found a market. Much progress was 
made in developing more economical 
methods of obtaining tbe potash from kelp 
and it was hoped that if a market could 
be found for the by-products the kelp 
plants could continue to operatp, but the 
armistice came sooner than eipected and 
the plants closed down. Sioce then 
efforts have been made to place a duty on 
foreign potash, but as yet congress has 
taken no definite action. Efforts have 
also beeo made to Bud markets (or the 
by-products and now one or more new 
companies which believe Ibey have found 
the solution expect to resume the harvest- 
ing of kelp. The future of the industry 
will depend less on the value of the potash 
extracted than on tbe other chemicals 
which should be valuable when com-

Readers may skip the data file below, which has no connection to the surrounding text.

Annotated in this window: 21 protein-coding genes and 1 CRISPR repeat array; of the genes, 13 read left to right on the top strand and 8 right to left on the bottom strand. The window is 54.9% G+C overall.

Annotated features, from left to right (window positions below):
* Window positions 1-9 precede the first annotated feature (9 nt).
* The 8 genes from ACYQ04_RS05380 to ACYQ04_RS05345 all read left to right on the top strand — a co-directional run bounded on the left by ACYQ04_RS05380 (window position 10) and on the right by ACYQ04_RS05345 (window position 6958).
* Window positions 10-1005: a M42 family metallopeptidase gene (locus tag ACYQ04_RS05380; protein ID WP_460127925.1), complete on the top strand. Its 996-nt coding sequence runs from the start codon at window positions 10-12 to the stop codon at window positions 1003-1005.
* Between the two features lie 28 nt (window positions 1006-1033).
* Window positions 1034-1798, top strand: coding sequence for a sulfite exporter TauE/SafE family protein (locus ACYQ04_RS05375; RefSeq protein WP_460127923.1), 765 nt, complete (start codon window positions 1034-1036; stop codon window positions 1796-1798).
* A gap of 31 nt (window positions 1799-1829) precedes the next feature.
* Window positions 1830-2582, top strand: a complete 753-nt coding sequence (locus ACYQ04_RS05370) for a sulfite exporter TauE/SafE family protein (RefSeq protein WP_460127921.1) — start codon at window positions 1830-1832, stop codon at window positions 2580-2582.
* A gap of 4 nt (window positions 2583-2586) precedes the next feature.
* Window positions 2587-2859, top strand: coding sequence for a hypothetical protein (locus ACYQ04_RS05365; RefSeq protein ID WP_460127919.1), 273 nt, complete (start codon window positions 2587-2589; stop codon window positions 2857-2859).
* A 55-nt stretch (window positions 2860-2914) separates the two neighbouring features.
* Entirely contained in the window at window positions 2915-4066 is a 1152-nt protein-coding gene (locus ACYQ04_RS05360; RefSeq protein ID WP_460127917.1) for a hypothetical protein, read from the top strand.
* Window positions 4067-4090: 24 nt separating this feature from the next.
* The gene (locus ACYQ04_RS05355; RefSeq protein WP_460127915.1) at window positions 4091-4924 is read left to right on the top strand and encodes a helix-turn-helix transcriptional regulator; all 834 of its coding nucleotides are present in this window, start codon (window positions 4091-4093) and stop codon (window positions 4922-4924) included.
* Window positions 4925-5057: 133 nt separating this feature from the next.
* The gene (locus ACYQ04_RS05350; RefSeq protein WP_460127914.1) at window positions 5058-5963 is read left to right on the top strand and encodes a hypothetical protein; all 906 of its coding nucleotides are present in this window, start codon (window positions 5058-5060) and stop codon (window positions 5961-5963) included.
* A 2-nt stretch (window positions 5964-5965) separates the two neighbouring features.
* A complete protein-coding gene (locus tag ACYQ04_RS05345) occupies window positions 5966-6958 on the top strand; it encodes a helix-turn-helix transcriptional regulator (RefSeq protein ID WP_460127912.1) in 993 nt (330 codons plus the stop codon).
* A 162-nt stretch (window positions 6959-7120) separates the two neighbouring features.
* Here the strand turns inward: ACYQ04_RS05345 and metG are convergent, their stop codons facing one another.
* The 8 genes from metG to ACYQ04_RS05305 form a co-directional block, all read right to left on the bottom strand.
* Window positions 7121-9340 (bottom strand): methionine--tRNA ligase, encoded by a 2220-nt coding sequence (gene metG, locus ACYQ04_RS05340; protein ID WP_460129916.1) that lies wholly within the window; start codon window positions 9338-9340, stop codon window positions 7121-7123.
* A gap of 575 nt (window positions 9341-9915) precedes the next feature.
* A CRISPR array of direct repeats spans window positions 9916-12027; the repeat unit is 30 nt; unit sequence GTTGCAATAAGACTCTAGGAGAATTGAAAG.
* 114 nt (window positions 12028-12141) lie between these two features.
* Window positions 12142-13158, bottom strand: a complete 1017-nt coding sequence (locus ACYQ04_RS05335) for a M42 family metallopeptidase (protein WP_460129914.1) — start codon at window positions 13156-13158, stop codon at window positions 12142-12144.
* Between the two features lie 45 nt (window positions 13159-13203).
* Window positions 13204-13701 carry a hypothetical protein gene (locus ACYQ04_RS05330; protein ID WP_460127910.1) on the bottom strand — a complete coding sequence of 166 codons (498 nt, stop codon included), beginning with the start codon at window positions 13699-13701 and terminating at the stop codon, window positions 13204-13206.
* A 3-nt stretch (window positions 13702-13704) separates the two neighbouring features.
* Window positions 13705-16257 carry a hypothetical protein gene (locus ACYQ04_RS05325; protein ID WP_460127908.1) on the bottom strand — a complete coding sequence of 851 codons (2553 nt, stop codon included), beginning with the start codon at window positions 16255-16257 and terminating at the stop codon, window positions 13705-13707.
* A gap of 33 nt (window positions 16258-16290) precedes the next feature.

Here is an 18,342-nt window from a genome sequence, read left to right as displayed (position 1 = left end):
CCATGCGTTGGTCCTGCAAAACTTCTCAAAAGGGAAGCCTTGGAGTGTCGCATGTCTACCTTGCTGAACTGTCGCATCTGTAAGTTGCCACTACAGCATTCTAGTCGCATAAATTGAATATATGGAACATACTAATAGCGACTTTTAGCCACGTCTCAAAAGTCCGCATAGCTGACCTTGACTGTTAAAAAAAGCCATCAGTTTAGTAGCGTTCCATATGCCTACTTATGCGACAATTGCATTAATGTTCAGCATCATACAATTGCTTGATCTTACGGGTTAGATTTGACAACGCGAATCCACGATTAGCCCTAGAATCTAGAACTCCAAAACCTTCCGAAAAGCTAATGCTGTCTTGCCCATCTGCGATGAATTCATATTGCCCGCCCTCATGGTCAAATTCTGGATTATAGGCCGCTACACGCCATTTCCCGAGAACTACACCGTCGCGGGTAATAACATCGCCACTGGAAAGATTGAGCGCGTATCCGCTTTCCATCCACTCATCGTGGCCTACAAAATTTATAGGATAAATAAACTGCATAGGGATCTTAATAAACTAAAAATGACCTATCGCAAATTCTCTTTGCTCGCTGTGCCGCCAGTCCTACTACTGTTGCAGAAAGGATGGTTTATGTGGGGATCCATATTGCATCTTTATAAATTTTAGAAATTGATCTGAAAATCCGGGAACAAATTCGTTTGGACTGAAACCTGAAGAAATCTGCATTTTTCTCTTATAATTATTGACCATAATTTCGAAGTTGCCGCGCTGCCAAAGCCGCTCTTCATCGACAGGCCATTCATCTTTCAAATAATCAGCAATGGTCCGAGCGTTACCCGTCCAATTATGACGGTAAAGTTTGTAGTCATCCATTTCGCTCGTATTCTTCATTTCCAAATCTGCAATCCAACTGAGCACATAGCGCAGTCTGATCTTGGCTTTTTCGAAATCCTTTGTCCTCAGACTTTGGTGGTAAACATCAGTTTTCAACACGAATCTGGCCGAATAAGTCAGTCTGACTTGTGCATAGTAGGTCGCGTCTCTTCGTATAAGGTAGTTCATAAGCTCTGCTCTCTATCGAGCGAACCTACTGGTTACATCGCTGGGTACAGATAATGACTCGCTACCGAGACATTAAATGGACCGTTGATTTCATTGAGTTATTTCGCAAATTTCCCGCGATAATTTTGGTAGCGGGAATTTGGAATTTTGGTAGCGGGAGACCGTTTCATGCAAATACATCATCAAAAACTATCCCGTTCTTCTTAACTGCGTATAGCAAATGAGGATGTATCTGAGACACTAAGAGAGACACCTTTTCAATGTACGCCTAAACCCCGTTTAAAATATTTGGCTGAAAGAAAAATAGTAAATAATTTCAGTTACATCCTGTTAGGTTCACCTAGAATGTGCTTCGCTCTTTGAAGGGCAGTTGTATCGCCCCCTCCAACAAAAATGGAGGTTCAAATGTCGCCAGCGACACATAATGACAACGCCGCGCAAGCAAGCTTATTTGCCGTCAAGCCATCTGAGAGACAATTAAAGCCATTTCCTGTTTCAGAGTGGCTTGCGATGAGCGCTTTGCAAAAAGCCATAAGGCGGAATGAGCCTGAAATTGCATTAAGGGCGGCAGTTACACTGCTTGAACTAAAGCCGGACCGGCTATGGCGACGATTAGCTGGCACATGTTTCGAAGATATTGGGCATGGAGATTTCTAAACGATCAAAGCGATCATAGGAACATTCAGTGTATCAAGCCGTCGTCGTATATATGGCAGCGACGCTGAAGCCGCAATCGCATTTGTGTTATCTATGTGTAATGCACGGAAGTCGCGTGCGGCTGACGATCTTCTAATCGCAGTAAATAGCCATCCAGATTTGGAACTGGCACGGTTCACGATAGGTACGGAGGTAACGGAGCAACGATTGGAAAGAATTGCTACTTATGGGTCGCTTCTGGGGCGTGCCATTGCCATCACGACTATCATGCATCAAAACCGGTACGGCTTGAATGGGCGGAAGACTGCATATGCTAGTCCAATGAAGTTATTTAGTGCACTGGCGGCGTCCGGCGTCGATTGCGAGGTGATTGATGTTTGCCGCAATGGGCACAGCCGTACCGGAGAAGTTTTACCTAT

mercial uses for Ihem can be found. 


The sardioe season at Monterey has 
been earlier than that usually conaidered 
normal. Canneries were ruacing full 
capacity during July and August Dur- 
ing August the run was exceptionally 
large and the fish unusually firm and of 
good quality. This year tliere were more 
crews fishing sardines than ever before, 
forty-five crews operating, or an increase 
of seven crews over last year. The short- 
age of cans during cne fruit season 
greatly curtailed the size of the sardine 
pack, which otherwise bid fa^r to break 
all records for this locality. 





It ii olteD said bj apartunen tbat itael- 
bead trout do cot take tbe book in open 
salt water. Am contrary evidence a 3}- 

VoanA (cleaned weight) steelbead was 
caught Julf 23, 1919, □□ the hook in tbe 
open Monterey Baj and the local fisber- 
men cla-m that Buch a catch is no great 
rarity. Several sleelbead were also taken 
this year on the Mendocino Conntv coast 
by the same method while fialiing for 
salmon. During tbe BUtnmpr of 1930